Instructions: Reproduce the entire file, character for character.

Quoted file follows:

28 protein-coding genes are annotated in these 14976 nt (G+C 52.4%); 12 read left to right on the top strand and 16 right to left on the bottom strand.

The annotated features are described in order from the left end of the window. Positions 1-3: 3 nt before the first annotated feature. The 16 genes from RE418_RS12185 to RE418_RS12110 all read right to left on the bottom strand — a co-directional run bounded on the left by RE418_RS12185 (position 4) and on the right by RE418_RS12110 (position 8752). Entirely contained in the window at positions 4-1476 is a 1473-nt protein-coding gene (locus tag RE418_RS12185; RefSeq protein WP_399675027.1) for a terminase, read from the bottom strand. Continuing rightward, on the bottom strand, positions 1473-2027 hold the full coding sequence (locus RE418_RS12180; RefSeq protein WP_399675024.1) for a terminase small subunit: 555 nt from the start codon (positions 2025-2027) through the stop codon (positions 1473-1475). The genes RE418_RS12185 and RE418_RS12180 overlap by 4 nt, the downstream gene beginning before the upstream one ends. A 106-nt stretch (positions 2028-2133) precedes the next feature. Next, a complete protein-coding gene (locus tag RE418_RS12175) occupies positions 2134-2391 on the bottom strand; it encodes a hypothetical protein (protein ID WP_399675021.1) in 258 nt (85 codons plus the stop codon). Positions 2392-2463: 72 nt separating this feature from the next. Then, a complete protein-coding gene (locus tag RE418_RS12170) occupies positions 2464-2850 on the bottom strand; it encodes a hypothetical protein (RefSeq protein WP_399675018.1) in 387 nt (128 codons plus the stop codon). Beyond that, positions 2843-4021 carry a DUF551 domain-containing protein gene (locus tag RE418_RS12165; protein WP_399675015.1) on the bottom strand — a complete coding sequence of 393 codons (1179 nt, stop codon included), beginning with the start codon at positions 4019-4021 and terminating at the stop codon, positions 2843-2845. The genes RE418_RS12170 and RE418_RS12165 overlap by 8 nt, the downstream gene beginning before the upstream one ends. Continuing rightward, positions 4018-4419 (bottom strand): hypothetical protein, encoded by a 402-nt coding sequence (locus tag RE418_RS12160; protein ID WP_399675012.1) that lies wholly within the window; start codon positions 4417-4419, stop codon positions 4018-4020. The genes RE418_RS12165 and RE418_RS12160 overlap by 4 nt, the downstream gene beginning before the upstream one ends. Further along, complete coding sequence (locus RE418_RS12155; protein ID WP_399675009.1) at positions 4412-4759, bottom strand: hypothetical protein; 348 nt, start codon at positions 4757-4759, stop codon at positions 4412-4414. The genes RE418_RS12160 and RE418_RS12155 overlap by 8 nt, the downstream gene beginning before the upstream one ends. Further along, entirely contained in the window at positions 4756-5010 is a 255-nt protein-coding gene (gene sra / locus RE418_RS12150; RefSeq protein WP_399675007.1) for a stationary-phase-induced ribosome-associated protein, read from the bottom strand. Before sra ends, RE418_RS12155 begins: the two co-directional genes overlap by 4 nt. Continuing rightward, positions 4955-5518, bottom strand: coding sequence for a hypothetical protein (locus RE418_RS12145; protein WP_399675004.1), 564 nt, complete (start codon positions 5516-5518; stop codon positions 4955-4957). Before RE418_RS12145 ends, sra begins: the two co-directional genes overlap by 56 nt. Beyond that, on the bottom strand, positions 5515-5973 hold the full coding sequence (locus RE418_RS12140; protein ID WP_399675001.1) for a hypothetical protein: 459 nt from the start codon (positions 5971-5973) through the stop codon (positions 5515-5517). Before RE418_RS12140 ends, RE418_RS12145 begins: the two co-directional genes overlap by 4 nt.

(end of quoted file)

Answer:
28 protein-coding genes are annotated in these 14976 nt (G+C 52.4%); 12 read left to right on the top strand and 16 right to left on the bottom strand.

The annotated features are described in order from the left end of the window. Positions 1-3: 3 nt before the first annotated feature. The 16 genes from RE418_RS12185 to RE418_RS12110 all read right to left on the bottom strand — a co-directional run bounded on the left by RE418_RS12185 (position 4) and on the right by RE418_RS12110 (position 8752). Entirely contained in the window at positions 4-1476 is a 1473-nt protein-coding gene (locus tag RE418_RS12185; RefSeq protein WP_399675027.1) for a terminase, read from the bottom strand. Continuing rightward, on the bottom strand, positions 1473-2027 hold the full coding sequence (locus RE418_RS12180; RefSeq protein WP_399675024.1) for a terminase small subunit: 555 nt from the start codon (positions 2025-2027) through the stop codon (positions 1473-1475). The genes RE418_RS12185 and RE418_RS12180 overlap by 4 nt, the downstream gene beginning before the upstream one ends. A 106-nt stretch (positions 2028-2133) precedes the next feature. Next, a complete protein-coding gene (locus tag RE418_RS12175) occupies positions 2134-2391 on the bottom strand; it encodes a hypothetical protein (protein ID WP_399675021.1) in 258 nt (85 codons plus the stop codon). Positions 2392-2463: 72 nt separating this feature from the next. Then, a complete protein-coding gene (locus tag RE418_RS12170) occupies positions 2464-2850 on the bottom strand; it encodes a hypothetical protein (RefSeq protein WP_399675018.1) in 387 nt (128 codons plus the stop codon). Beyond that, positions 2843-4021 carry a DUF551 domain-containing protein gene (locus tag RE418_RS12165; protein WP_399675015.1) on the bottom strand — a complete coding sequence of 393 codons (1179 nt, stop codon included), beginning with the start codon at positions 4019-4021 and terminating at the stop codon, positions 2843-2845. The genes RE418_RS12170 and RE418_RS12165 overlap by 8 nt, the downstream gene beginning before the upstream one ends. Continuing rightward, positions 4018-4419 (bottom strand): hypothetical protein, encoded by a 402-nt coding sequence (locus tag RE418_RS12160; protein ID WP_399675012.1) that lies wholly within the window; start codon positions 4417-4419, stop codon positions 4018-4020. The genes RE418_RS12165 and RE418_RS12160 overlap by 4 nt, the downstream gene beginning before the upstream one ends. Further along, complete coding sequence (locus RE418_RS12155; protein ID WP_399675009.1) at positions 4412-4759, bottom strand: hypothetical protein; 348 nt, start codon at positions 4757-4759, stop codon at positions 4412-4414. The genes RE418_RS12160 and RE418_RS12155 overlap by 8 nt, the downstream gene beginning before the upstream one ends. Further along, entirely contained in the window at positions 4756-5010 is a 255-nt protein-coding gene (gene sra / locus RE418_RS12150; RefSeq protein WP_399675007.1) for a stationary-phase-induced ribosome-associated protein, read from the bottom strand. Before sra ends, RE418_RS12155 begins: the two co-directional genes overlap by 4 nt. Continuing rightward, positions 4955-5518, bottom strand: coding sequence for a hypothetical protein (locus RE418_RS12145; protein WP_399675004.1), 564 nt, complete (start codon positions 5516-5518; stop codon positions 4955-4957). Before RE418_RS12145 ends, sra begins: the two co-directional genes overlap by 56 nt. Beyond that, on the bottom strand, positions 5515-5973 hold the full coding sequence (locus RE418_RS12140; protein ID WP_399675001.1) for a hypothetical protein: 459 nt from the start codon (positions 5971-5973) through the stop codon (positions 5515-5517). Before RE418_RS12140 ends, RE418_RS12145 begins: the two co-directional genes overlap by 4 nt.